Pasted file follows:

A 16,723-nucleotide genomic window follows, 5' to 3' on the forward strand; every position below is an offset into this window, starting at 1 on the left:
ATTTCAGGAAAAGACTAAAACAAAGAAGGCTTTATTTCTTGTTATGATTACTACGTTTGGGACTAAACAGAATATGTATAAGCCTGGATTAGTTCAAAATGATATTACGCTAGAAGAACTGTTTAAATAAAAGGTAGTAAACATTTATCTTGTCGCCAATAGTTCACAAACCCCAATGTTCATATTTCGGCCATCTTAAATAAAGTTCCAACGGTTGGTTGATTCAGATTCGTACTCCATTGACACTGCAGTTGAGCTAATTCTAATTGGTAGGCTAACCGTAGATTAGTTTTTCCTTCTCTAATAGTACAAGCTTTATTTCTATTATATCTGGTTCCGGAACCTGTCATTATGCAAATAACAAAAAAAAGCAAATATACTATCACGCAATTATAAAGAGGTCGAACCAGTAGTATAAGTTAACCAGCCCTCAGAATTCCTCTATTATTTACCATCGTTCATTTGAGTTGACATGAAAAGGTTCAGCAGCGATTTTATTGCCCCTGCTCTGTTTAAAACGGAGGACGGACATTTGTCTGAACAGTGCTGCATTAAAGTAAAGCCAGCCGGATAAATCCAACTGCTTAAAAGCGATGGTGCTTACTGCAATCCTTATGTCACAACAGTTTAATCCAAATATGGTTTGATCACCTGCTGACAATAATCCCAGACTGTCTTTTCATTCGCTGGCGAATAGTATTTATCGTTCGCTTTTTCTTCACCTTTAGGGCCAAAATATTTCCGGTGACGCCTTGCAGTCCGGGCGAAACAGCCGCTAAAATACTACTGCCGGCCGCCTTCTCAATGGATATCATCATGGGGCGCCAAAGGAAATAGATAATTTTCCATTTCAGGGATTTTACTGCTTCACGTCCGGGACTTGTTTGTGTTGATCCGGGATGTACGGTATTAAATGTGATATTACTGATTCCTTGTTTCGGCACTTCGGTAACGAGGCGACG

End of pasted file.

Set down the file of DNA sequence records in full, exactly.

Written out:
A 16,723-nucleotide genomic window follows, 5' to 3' on the forward strand; every position below is an offset into this window, starting at 1 on the left:
ATTTCAGGAAAAGACTAAAACAAAGAAGGCTTTATTTCTTGTTATGATTACTACGTTTGGGACTAAACAGAATATGTATAAGCCTGGATTAGTTCAAAATGATATTACGCTAGAAGAACTGTTTAAATAAAAGGTAGTAAACATTTATCTTGTCGCCAATAGTTCACAAACCCCAATGTTCATATTTCGGCCATCTTAAATAAAGTTCCAACGGTTGGTTGATTCAGATTCGTACTCCATTGACACTGCAGTTGAGCTAATTCTAATTGGTAGGCTAACCGTAGATTAGTTTTTCCTTCTCTAATAGTACAAGCTTTATTTCTATTATATCTGGTTCCGGAACCTGTCATTATGCAAATAACAAAAAAAAGCAAATATACTATCACGCAATTATAAAGAGGTCGAACCAGTAGTATAAGTTAACCAGCCCTCAGAATTCCTCTATTATTTACCATCGTTCATTTGAGTTGACATGAAAAGGTTCAGCAGCGATTTTATTGCCCCTGCTCTGTTTAAAACGGAGGACGGACATTTGTCTGAACAGTGCTGCATTAAAGTAAAGCCAGCCGGATAAATCCAACTGCTTAAAAGCGATGGTGCTTACTGCAATCCTTATGTCACAACAGTTTAATCCAAATATGGTTTGATCACCTGCTGACAATAATCCCAGACTGTCTTTTCATTCGCTGGCGAATAGTATTTATCGTTCGCTTTTTCTTCACCTTTAGGGCCAAAATATTTCCGGTGACGCCTTGCAGTCCGGGCGAAACAGCCGCTAAAATACTACTGCCGGCCGCCTTCTCAATGGATATCATCATGGGGCGCCAAAGGAAATAGATAATTTTCCATTTCAGGGATTTTACTGCTTCACGTCCGGGACTTGTTTGTGTTGATCCGGGATGTACGGTATTAAATGTGATATTACTGATTCCTTGTTTCGGCACTTCGGTAACGAGGCGACG